We want to play our part. And with others, we want to generate a new model. To start, we created an evidence base. We canvassed councillors, businesses and over 2,000 members of the public. We wanted to understand the problem and see if some solutions emerged. Let me very briefly give you just a very few of the findings. The full set is online


When it comes to large-scale development just 2% of the public trust private developers to act in an honest way. Only 7% of the public trust local authorities to act in the best interests of the area. The people who engage in planning are more likely to think that development has had a negative impact on their local area solutions emerged.


Equally, private developers are closely associated in the public imagination with profit maximisation above all else. 75% of the public believes developers only care about making or saving money. At the extreme, people believe developers extract profit from their neighbourhoods and give the least possible back.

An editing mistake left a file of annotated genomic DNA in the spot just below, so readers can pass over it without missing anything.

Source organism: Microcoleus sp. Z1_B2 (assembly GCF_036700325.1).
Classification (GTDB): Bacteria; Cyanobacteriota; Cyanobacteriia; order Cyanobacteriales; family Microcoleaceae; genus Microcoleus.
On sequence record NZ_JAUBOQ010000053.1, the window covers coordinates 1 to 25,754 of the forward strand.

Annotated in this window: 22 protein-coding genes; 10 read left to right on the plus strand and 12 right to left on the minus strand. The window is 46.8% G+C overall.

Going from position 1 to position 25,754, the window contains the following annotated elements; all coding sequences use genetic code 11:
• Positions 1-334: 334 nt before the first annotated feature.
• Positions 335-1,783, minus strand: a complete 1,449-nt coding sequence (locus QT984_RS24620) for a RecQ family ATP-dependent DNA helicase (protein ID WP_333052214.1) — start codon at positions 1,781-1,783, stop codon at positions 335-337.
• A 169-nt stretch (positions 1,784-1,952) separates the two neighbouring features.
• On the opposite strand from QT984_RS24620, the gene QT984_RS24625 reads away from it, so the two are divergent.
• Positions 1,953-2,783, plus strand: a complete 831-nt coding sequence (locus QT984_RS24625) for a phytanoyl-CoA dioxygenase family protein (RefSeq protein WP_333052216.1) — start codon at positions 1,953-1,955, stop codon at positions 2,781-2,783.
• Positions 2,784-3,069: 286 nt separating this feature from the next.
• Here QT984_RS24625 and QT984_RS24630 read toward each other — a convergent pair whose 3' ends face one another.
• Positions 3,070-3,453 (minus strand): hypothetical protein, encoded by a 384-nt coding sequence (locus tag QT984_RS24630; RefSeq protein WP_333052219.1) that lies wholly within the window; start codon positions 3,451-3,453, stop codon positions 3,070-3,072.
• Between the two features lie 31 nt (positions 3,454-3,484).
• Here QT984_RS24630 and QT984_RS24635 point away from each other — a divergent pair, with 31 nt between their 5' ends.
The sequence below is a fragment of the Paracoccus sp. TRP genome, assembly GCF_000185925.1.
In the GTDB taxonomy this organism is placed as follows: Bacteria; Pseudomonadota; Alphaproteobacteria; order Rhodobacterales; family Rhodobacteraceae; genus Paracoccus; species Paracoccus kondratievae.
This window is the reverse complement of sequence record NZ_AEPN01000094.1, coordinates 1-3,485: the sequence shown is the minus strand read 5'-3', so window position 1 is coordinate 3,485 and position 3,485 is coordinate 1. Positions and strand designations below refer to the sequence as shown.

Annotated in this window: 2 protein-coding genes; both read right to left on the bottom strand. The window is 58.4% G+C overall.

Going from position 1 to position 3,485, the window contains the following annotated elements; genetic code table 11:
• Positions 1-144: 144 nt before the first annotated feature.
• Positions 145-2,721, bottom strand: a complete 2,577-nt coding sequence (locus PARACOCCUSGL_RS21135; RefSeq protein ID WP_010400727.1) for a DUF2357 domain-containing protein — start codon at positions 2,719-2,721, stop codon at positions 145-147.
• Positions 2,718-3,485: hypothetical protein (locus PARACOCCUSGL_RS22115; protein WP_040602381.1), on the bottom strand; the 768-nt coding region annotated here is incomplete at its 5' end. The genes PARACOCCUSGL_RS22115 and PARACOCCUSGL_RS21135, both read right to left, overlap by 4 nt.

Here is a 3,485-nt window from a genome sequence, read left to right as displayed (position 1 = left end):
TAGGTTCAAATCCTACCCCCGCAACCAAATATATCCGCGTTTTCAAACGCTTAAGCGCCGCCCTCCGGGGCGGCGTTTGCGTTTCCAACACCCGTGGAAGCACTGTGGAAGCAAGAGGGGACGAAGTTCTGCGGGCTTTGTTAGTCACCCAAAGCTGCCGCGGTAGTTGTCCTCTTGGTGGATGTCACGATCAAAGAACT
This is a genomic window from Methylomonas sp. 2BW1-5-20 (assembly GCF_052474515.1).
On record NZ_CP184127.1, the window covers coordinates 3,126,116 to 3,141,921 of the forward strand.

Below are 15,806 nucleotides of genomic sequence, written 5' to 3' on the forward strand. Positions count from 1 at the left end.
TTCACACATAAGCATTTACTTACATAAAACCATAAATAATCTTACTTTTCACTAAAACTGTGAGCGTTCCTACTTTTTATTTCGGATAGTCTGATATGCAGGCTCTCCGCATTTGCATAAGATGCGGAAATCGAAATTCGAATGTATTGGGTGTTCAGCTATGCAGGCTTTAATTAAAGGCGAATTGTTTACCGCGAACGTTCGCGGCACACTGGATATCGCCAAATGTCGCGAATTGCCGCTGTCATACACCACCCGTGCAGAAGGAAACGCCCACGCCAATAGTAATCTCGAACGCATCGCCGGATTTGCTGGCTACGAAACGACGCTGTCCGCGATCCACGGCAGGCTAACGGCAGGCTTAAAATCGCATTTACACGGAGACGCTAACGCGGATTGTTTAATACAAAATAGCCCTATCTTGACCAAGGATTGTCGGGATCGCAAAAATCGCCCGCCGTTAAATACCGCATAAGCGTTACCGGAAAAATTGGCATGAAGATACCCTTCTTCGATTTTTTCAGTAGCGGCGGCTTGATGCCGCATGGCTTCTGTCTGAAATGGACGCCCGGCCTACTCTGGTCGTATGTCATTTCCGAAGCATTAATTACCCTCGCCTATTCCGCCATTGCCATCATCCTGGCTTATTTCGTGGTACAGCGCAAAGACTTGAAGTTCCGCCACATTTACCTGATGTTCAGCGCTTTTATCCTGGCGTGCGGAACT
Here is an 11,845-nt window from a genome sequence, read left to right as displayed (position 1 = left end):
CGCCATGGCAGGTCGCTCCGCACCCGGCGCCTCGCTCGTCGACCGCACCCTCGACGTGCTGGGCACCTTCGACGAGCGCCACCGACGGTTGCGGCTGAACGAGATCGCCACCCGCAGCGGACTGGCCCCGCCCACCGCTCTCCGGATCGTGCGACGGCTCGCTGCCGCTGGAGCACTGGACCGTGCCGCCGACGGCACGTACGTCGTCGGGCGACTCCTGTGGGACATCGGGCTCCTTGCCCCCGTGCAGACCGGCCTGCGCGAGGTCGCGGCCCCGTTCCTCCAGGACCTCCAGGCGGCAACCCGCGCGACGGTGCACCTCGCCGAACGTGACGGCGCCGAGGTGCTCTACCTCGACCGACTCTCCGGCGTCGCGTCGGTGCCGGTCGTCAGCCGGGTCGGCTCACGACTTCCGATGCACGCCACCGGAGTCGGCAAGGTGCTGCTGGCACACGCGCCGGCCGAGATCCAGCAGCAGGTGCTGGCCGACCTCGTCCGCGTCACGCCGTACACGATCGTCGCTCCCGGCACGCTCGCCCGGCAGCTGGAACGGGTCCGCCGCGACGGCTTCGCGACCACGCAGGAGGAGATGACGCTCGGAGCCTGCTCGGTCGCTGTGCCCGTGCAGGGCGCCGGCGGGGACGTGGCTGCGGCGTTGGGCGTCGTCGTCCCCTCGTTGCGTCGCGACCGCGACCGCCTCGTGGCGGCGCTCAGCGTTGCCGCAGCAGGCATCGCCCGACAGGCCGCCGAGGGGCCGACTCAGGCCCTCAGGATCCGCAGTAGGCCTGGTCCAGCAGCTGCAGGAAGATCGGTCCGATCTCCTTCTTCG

When it comes to large-scale development, distrust in local authorities is broader based. And because accountability for a place is blurred, perceptions of councils are partly shaped by perceptions of developers. 49% of the public believe councils only care about making or saving money. 43% believe that councils are not held to account on their promises.


We also asked what would help rebuild trust and raft of ideas came back from the public. They fell under three broad efforts.